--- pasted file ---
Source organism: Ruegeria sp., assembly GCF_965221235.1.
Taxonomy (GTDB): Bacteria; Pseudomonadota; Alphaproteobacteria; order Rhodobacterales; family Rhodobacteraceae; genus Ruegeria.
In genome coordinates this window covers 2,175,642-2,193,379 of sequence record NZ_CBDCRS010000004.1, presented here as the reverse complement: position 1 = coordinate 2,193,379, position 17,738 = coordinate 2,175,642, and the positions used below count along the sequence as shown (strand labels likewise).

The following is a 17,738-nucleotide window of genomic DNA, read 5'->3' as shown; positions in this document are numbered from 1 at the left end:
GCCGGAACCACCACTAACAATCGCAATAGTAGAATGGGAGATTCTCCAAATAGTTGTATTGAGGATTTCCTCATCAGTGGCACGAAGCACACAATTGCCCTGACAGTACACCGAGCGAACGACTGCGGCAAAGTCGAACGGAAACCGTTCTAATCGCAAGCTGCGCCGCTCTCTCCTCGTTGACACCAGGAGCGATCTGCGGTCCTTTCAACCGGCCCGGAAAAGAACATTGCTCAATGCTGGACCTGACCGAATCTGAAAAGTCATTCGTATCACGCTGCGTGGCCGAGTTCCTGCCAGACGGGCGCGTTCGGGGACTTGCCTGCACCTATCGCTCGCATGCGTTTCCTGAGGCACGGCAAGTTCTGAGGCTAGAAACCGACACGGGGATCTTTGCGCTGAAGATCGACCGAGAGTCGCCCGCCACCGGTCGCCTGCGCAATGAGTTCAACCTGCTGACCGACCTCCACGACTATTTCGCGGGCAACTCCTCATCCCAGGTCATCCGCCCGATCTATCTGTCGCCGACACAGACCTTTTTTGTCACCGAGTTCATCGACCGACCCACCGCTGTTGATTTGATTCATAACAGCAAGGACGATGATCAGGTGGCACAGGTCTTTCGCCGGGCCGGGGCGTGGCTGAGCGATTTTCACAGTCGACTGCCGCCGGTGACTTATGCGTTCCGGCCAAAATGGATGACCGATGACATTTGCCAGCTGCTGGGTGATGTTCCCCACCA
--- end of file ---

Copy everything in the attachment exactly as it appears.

Source organism: Ruegeria sp., assembly GCF_965221235.1.
Taxonomy (GTDB): Bacteria; Pseudomonadota; Alphaproteobacteria; order Rhodobacterales; family Rhodobacteraceae; genus Ruegeria.
In genome coordinates this window covers 2,175,642-2,193,379 of sequence record NZ_CBDCRS010000004.1, presented here as the reverse complement: position 1 = coordinate 2,193,379, position 17,738 = coordinate 2,175,642, and the positions used below count along the sequence as shown (strand labels likewise).

The following is a 17,738-nucleotide window of genomic DNA, read 5'->3' as shown; positions in this document are numbered from 1 at the left end:
GCCGGAACCACCACTAACAATCGCAATAGTAGAATGGGAGATTCTCCAAATAGTTGTATTGAGGATTTCCTCATCAGTGGCACGAAGCACACAATTGCCCTGACAGTACACCGAGCGAACGACTGCGGCAAAGTCGAACGGAAACCGTTCTAATCGCAAGCTGCGCCGCTCTCTCCTCGTTGACACCAGGAGCGATCTGCGGTCCTTTCAACCGGCCCGGAAAAGAACATTGCTCAATGCTGGACCTGACCGAATCTGAAAAGTCATTCGTATCACGCTGCGTGGCCGAGTTCCTGCCAGACGGGCGCGTTCGGGGACTTGCCTGCACCTATCGCTCGCATGCGTTTCCTGAGGCACGGCAAGTTCTGAGGCTAGAAACCGACACGGGGATCTTTGCGCTGAAGATCGACCGAGAGTCGCCCGCCACCGGTCGCCTGCGCAATGAGTTCAACCTGCTGACCGACCTCCACGACTATTTCGCGGGCAACTCCTCATCCCAGGTCATCCGCCCGATCTATCTGTCGCCGACACAGACCTTTTTTGTCACCGAGTTCATCGACCGACCCACCGCTGTTGATTTGATTCATAACAGCAAGGACGATGATCAGGTGGCACAGGTCTTTCGCCGGGCCGGGGCGTGGCTGAGCGATTTTCACAGTCGACTGCCGCCGGTGACTTATGCGTTCCGGCCAAAATGGATGACCGATGACATTTGCCAGCTGCTGGGTGATGTTCCCCACCA